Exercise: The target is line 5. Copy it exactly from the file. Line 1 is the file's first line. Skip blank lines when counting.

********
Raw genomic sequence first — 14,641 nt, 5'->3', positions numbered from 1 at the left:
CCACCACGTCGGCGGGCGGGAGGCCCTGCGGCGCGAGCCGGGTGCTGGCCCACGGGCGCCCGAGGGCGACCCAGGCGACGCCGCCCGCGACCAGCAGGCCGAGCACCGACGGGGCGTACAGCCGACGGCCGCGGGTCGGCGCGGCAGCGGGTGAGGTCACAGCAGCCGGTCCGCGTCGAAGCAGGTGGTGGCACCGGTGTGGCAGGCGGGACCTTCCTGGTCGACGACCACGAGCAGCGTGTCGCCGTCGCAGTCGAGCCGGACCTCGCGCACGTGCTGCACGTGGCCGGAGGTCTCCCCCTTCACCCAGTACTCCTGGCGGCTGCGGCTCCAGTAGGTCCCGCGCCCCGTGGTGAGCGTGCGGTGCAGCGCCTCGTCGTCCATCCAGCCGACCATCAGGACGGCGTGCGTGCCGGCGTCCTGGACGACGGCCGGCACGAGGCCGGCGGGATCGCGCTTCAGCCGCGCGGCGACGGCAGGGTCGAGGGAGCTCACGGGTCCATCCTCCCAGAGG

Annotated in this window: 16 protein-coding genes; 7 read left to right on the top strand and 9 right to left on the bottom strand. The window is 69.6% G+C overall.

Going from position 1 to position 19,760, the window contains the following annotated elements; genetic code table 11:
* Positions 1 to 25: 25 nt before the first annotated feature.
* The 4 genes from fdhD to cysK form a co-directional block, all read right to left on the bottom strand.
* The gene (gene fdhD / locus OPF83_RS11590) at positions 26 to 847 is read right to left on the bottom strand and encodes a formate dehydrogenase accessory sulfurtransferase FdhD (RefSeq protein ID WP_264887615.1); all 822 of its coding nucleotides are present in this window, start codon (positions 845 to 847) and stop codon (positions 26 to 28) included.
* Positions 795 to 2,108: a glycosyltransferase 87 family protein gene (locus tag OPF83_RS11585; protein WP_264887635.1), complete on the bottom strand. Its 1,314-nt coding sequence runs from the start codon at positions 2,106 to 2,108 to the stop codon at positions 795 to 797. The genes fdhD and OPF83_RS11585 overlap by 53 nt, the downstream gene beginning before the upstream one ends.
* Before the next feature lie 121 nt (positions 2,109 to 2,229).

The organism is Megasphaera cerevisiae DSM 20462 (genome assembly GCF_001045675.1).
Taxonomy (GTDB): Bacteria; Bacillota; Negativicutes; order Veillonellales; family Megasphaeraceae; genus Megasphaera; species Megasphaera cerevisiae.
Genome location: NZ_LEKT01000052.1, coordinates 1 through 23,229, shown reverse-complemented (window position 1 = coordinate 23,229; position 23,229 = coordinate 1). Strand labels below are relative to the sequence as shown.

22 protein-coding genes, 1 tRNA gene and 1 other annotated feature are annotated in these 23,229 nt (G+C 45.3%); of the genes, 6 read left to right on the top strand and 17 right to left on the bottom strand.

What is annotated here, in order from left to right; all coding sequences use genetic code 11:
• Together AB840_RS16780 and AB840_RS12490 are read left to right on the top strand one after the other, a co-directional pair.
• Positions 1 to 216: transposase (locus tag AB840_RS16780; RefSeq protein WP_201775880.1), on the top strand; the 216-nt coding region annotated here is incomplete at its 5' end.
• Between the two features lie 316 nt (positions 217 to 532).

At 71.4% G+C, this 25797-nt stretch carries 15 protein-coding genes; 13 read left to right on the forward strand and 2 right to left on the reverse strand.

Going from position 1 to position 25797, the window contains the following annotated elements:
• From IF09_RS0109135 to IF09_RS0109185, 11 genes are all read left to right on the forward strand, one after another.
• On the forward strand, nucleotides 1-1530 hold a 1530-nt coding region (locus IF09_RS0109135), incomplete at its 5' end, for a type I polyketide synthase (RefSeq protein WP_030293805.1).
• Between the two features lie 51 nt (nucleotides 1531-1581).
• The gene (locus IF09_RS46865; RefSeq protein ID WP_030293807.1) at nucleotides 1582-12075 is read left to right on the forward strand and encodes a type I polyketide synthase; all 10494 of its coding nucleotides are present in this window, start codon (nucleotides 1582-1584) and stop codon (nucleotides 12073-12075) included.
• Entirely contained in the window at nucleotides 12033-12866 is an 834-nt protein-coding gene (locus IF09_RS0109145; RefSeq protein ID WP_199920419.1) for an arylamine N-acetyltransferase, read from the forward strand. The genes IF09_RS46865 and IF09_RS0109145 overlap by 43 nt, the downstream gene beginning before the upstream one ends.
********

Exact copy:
* Positions 1 to 25: 25 nt before the first annotated feature.